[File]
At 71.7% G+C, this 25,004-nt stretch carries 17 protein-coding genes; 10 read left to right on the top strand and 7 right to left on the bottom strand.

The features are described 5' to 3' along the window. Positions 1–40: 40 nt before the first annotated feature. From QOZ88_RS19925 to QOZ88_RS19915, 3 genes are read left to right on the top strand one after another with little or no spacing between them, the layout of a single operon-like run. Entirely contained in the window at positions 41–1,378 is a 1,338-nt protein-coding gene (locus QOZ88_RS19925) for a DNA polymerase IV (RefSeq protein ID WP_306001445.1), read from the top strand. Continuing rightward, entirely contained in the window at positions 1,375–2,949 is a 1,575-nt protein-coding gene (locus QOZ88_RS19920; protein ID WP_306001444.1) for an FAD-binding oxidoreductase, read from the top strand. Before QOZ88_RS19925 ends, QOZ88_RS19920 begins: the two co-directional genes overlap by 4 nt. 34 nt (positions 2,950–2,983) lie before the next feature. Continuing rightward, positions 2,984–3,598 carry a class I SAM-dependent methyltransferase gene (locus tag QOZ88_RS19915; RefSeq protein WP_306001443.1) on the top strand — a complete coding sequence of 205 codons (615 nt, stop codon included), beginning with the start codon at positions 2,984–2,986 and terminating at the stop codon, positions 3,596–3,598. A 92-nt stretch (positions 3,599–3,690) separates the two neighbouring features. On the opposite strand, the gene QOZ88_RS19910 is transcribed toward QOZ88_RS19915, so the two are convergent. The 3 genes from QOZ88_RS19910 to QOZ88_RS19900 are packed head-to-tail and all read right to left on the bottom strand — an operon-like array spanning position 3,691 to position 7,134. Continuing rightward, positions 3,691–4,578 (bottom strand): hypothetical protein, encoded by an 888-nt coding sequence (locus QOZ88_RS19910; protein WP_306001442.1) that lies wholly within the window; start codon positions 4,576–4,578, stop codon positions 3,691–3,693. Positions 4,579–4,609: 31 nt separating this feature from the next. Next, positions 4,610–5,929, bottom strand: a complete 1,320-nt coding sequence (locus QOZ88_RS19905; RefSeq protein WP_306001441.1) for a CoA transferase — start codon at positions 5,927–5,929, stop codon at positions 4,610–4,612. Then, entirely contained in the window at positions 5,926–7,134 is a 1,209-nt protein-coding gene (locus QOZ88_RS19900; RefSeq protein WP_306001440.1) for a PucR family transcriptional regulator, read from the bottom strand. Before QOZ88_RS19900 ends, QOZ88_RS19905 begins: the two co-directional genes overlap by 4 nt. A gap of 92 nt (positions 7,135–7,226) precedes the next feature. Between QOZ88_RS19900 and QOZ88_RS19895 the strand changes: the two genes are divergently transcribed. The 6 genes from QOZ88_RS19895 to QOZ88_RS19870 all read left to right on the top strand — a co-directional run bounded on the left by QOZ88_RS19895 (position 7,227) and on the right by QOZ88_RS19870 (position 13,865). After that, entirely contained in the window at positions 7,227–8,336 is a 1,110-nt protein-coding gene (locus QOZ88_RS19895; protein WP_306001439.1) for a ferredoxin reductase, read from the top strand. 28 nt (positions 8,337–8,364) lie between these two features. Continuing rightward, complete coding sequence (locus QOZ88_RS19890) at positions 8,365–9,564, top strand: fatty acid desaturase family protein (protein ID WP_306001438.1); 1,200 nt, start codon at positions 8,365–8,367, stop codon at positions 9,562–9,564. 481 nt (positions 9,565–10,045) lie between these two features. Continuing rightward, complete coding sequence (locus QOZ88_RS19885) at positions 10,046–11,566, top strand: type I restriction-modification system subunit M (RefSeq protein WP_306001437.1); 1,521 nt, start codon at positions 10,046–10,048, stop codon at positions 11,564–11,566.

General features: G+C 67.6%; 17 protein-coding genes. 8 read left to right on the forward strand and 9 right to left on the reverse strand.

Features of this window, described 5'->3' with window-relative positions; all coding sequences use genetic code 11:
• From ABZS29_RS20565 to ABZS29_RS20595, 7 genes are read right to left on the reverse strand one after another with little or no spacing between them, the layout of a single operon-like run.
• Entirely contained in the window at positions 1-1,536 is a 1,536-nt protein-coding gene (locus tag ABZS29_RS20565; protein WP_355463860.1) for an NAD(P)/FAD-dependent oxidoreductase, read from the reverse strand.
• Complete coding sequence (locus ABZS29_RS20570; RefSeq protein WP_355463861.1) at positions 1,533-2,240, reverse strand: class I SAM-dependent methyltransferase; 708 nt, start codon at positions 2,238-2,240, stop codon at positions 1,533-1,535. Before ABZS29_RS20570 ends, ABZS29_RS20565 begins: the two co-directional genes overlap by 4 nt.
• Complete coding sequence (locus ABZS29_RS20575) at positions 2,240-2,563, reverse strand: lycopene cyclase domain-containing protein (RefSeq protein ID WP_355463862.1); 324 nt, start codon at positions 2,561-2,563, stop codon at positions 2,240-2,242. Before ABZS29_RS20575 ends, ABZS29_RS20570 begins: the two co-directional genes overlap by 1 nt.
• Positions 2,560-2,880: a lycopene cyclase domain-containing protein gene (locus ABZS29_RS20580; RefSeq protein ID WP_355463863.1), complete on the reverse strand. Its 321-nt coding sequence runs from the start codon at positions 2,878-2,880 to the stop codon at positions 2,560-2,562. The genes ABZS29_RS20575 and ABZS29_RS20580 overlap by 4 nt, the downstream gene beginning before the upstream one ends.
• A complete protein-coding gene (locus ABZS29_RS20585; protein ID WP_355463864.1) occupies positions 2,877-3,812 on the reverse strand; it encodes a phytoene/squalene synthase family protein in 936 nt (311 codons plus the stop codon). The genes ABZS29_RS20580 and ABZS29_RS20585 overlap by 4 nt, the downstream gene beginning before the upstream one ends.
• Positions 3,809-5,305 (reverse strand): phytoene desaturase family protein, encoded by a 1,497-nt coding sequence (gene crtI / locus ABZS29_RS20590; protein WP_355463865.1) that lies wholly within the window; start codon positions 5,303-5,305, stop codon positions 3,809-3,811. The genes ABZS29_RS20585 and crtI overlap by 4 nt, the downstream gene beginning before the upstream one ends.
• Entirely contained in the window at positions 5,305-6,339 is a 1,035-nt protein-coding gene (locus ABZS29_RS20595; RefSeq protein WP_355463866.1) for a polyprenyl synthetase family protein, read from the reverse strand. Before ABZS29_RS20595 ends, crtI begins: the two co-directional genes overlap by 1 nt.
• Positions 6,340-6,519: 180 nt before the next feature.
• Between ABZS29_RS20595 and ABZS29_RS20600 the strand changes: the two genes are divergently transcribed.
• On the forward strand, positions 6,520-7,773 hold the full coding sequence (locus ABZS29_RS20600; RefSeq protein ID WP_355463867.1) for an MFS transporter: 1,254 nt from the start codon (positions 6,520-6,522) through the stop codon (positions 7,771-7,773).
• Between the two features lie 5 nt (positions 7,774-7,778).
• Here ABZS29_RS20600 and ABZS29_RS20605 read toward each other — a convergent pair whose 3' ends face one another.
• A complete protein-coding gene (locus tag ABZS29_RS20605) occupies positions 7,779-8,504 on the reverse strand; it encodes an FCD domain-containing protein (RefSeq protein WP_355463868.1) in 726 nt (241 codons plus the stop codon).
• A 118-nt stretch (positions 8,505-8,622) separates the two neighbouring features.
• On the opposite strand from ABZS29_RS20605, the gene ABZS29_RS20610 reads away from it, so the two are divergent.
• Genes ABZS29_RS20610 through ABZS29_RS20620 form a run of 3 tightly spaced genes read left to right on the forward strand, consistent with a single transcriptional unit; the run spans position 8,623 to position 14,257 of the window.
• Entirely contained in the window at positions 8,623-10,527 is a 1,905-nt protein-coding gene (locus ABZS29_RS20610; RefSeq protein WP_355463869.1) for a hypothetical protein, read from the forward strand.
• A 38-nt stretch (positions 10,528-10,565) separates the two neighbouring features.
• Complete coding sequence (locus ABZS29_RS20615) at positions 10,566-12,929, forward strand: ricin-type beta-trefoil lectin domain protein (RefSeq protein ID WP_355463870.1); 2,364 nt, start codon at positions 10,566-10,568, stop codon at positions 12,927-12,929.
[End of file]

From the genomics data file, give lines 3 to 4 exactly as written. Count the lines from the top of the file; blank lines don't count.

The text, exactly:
General features: G+C 67.6%; 17 protein-coding genes. 8 read left to right on the forward strand and 9 right to left on the reverse strand.

Features of this window, described 5'->3' with window-relative positions; all coding sequences use genetic code 11: